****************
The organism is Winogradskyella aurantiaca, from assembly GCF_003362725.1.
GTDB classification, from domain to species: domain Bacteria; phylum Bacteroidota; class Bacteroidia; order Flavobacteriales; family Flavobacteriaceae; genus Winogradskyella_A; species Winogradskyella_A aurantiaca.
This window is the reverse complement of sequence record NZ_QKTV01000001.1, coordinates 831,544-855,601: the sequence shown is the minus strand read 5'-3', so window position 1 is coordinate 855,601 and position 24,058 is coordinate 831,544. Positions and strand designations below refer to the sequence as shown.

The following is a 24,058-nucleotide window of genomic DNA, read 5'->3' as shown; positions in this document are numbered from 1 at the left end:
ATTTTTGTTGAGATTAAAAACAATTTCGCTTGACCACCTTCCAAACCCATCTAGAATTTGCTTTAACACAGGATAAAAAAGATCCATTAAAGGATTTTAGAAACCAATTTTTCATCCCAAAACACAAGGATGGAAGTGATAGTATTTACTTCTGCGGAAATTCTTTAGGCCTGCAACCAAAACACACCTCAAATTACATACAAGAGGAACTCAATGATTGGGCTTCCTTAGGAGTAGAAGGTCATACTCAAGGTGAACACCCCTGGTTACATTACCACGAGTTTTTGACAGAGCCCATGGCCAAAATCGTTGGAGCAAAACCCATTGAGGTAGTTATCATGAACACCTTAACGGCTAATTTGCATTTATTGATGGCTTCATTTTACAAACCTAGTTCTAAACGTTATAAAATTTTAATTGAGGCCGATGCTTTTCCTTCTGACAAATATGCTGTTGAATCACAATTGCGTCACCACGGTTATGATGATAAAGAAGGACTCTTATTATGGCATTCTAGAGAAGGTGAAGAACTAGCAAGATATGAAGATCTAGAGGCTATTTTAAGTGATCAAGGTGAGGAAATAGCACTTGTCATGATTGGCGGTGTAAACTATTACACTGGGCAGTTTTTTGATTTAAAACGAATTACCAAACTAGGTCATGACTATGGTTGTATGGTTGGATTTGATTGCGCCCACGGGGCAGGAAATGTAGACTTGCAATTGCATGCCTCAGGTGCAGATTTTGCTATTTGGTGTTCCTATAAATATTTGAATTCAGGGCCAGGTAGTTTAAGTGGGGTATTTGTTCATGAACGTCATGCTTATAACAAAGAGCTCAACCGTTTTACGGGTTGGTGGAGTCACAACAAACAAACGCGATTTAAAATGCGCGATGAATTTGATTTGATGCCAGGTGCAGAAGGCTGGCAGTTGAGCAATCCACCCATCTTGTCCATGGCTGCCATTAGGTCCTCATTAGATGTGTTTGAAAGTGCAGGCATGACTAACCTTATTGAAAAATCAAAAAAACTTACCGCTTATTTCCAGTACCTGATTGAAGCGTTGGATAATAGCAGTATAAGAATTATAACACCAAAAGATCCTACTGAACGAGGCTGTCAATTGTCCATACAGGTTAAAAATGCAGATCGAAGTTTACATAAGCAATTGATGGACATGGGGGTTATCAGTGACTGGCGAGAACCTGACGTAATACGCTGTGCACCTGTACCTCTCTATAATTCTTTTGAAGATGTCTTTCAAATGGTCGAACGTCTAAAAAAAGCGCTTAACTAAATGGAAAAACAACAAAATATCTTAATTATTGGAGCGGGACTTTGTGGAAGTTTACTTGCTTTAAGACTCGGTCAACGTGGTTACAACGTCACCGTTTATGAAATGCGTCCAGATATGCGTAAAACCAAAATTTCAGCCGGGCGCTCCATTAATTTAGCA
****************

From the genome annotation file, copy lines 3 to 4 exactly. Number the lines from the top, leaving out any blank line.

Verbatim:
This window is the reverse complement of sequence record NZ_QKTV01000001.1, coordinates 831,544-855,601: the sequence shown is the minus strand read 5'-3', so window position 1 is coordinate 855,601 and position 24,058 is coordinate 831,544. Positions and strand designations below refer to the sequence as shown.

The following is a 24,058-nucleotide window of genomic DNA, read 5'->3' as shown; positions in this document are numbered from 1 at the left end: